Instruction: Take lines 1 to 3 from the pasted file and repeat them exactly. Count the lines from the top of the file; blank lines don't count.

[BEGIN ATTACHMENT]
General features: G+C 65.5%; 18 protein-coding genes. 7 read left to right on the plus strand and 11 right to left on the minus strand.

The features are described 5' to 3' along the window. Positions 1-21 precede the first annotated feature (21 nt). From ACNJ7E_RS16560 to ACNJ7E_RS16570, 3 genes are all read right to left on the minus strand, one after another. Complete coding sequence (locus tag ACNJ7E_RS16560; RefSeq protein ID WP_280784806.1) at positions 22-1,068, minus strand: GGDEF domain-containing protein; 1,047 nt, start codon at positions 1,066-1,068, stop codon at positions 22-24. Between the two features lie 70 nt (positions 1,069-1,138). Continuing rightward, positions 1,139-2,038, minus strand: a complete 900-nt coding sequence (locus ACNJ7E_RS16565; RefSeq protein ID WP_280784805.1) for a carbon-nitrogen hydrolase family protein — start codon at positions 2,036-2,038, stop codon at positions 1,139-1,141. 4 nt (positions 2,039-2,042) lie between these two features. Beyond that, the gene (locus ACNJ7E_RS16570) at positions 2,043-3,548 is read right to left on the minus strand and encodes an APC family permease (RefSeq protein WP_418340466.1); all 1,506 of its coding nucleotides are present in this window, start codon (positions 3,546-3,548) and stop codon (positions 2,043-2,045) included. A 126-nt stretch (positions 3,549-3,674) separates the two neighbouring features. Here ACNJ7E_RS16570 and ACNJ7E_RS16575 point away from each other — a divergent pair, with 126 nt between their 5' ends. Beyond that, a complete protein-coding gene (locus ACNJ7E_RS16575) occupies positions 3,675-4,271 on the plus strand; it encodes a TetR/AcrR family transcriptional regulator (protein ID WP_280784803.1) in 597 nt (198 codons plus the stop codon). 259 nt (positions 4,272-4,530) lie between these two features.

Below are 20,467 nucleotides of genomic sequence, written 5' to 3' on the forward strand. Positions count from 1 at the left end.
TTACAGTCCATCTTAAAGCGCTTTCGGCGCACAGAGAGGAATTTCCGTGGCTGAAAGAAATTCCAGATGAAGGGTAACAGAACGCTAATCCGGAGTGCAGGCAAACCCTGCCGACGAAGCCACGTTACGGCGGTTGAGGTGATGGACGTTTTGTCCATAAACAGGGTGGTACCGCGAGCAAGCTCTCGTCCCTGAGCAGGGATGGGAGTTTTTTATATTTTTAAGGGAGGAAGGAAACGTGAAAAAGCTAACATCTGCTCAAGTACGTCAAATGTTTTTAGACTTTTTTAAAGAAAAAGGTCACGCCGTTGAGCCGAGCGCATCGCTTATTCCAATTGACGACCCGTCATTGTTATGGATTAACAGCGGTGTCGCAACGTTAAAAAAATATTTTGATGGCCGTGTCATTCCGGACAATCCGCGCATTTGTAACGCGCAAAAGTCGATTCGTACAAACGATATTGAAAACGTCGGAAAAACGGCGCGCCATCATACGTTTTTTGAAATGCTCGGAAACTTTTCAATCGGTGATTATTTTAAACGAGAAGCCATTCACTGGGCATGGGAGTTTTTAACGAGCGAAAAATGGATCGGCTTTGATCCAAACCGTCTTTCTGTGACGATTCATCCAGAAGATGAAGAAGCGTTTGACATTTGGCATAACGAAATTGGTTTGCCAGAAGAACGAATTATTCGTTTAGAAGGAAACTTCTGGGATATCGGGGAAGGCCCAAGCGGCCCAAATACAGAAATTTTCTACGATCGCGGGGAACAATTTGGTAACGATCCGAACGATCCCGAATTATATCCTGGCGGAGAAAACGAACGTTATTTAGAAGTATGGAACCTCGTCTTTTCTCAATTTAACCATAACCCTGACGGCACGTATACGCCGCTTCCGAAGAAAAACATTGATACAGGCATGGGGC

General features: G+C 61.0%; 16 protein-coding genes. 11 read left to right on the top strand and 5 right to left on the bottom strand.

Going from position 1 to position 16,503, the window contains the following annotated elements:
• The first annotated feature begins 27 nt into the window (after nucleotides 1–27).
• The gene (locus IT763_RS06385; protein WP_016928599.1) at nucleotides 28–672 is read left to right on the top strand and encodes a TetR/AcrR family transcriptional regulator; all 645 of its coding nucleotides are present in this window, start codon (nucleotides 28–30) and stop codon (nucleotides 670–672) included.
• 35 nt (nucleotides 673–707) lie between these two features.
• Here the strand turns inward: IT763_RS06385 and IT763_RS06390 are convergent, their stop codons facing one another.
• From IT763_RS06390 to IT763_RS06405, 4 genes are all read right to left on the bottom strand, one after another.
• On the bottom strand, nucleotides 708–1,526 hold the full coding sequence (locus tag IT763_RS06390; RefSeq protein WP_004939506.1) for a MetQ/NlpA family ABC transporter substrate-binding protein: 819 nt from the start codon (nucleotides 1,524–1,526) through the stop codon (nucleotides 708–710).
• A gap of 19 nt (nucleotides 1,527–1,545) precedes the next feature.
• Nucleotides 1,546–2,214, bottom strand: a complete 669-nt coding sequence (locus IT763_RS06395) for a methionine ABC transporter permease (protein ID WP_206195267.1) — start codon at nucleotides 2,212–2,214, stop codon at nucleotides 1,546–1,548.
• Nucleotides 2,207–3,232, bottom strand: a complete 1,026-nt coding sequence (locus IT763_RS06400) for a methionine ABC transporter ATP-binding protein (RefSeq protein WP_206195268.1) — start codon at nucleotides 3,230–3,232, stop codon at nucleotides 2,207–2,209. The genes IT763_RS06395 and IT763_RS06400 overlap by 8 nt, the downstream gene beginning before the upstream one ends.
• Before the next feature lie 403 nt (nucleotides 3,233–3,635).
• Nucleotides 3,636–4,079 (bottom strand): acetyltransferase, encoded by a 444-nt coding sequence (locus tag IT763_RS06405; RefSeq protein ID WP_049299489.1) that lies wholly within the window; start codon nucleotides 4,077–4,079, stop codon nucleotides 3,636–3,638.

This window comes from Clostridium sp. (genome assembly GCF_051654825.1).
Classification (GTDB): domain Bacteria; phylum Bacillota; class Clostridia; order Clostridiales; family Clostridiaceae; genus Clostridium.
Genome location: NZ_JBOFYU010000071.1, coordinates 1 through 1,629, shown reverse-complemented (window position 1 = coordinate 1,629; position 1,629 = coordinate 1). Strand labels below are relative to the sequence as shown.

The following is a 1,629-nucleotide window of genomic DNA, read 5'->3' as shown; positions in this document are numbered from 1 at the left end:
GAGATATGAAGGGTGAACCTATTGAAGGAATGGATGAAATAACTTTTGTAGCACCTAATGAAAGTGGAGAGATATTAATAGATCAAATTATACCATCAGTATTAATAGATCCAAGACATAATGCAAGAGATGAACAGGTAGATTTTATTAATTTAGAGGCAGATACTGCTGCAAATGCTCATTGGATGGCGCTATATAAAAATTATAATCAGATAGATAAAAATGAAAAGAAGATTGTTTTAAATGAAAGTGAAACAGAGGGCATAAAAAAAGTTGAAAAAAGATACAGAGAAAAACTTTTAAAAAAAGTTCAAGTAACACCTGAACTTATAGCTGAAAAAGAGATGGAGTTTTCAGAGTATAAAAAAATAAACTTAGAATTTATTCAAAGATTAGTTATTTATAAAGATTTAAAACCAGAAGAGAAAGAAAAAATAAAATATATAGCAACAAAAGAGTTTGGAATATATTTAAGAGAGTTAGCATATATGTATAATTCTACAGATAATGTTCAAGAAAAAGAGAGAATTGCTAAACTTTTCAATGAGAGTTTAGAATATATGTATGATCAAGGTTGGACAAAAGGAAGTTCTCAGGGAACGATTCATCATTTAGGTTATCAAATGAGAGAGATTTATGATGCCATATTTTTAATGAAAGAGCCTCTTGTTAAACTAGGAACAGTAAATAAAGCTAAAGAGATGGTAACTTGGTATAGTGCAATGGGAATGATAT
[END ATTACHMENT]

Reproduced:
General features: G+C 65.5%; 18 protein-coding genes. 7 read left to right on the plus strand and 11 right to left on the minus strand.

The features are described 5' to 3' along the window. Positions 1-21 precede the first annotated feature (21 nt). From ACNJ7E_RS16560 to ACNJ7E_RS16570, 3 genes are all read right to left on the minus strand, one after another. Complete coding sequence (locus tag ACNJ7E_RS16560; RefSeq protein ID WP_280784806.1) at positions 22-1,068, minus strand: GGDEF domain-containing protein; 1,047 nt, start codon at positions 1,066-1,068, stop codon at positions 22-24. Between the two features lie 70 nt (positions 1,069-1,138). Continuing rightward, positions 1,139-2,038, minus strand: a complete 900-nt coding sequence (locus ACNJ7E_RS16565; RefSeq protein ID WP_280784805.1) for a carbon-nitrogen hydrolase family protein — start codon at positions 2,036-2,038, stop codon at positions 1,139-1,141. 4 nt (positions 2,039-2,042) lie between these two features. Beyond that, the gene (locus ACNJ7E_RS16570) at positions 2,043-3,548 is read right to left on the minus strand and encodes an APC family permease (RefSeq protein WP_418340466.1); all 1,506 of its coding nucleotides are present in this window, start codon (positions 3,546-3,548) and stop codon (positions 2,043-2,045) included. A 126-nt stretch (positions 3,549-3,674) separates the two neighbouring features. Here ACNJ7E_RS16570 and ACNJ7E_RS16575 point away from each other — a divergent pair, with 126 nt between their 5' ends. Beyond that, a complete protein-coding gene (locus ACNJ7E_RS16575) occupies positions 3,675-4,271 on the plus strand; it encodes a TetR/AcrR family transcriptional regulator (protein ID WP_280784803.1) in 597 nt (198 codons plus the stop codon). 259 nt (positions 4,272-4,530) lie between these two features.

Below are 20,467 nucleotides of genomic sequence, written 5' to 3' on the forward strand. Positions count from 1 at the left end.